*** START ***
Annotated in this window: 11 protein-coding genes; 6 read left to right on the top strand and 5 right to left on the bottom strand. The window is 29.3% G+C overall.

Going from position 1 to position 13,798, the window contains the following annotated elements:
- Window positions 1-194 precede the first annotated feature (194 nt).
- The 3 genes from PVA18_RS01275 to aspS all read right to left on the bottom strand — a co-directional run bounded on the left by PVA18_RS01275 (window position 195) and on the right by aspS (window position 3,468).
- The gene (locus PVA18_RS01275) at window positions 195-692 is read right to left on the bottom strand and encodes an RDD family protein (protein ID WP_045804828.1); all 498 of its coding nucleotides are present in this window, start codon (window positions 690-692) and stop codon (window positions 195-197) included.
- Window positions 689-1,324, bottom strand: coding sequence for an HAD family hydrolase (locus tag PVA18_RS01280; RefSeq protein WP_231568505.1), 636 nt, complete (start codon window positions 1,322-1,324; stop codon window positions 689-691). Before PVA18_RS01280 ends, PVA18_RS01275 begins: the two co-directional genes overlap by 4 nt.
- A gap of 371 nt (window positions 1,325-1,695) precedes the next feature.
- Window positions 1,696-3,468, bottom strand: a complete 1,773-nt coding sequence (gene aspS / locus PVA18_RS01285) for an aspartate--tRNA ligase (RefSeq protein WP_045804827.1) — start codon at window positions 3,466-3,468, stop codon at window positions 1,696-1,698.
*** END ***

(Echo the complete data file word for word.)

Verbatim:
Annotated in this window: 11 protein-coding genes; 6 read left to right on the top strand and 5 right to left on the bottom strand. The window is 29.3% G+C overall.

Going from position 1 to position 13,798, the window contains the following annotated elements:
- Window positions 1-194 precede the first annotated feature (194 nt).
- The 3 genes from PVA18_RS01275 to aspS all read right to left on the bottom strand — a co-directional run bounded on the left by PVA18_RS01275 (window position 195) and on the right by aspS (window position 3,468).
- The gene (locus PVA18_RS01275) at window positions 195-692 is read right to left on the bottom strand and encodes an RDD family protein (protein ID WP_045804828.1); all 498 of its coding nucleotides are present in this window, start codon (window positions 690-692) and stop codon (window positions 195-197) included.
- Window positions 689-1,324, bottom strand: coding sequence for an HAD family hydrolase (locus tag PVA18_RS01280; RefSeq protein WP_231568505.1), 636 nt, complete (start codon window positions 1,322-1,324; stop codon window positions 689-691). Before PVA18_RS01280 ends, PVA18_RS01275 begins: the two co-directional genes overlap by 4 nt.
- A gap of 371 nt (window positions 1,325-1,695) precedes the next feature.
- Window positions 1,696-3,468, bottom strand: a complete 1,773-nt coding sequence (gene aspS / locus PVA18_RS01285) for an aspartate--tRNA ligase (RefSeq protein WP_045804827.1) — start codon at window positions 3,466-3,468, stop codon at window positions 1,696-1,698.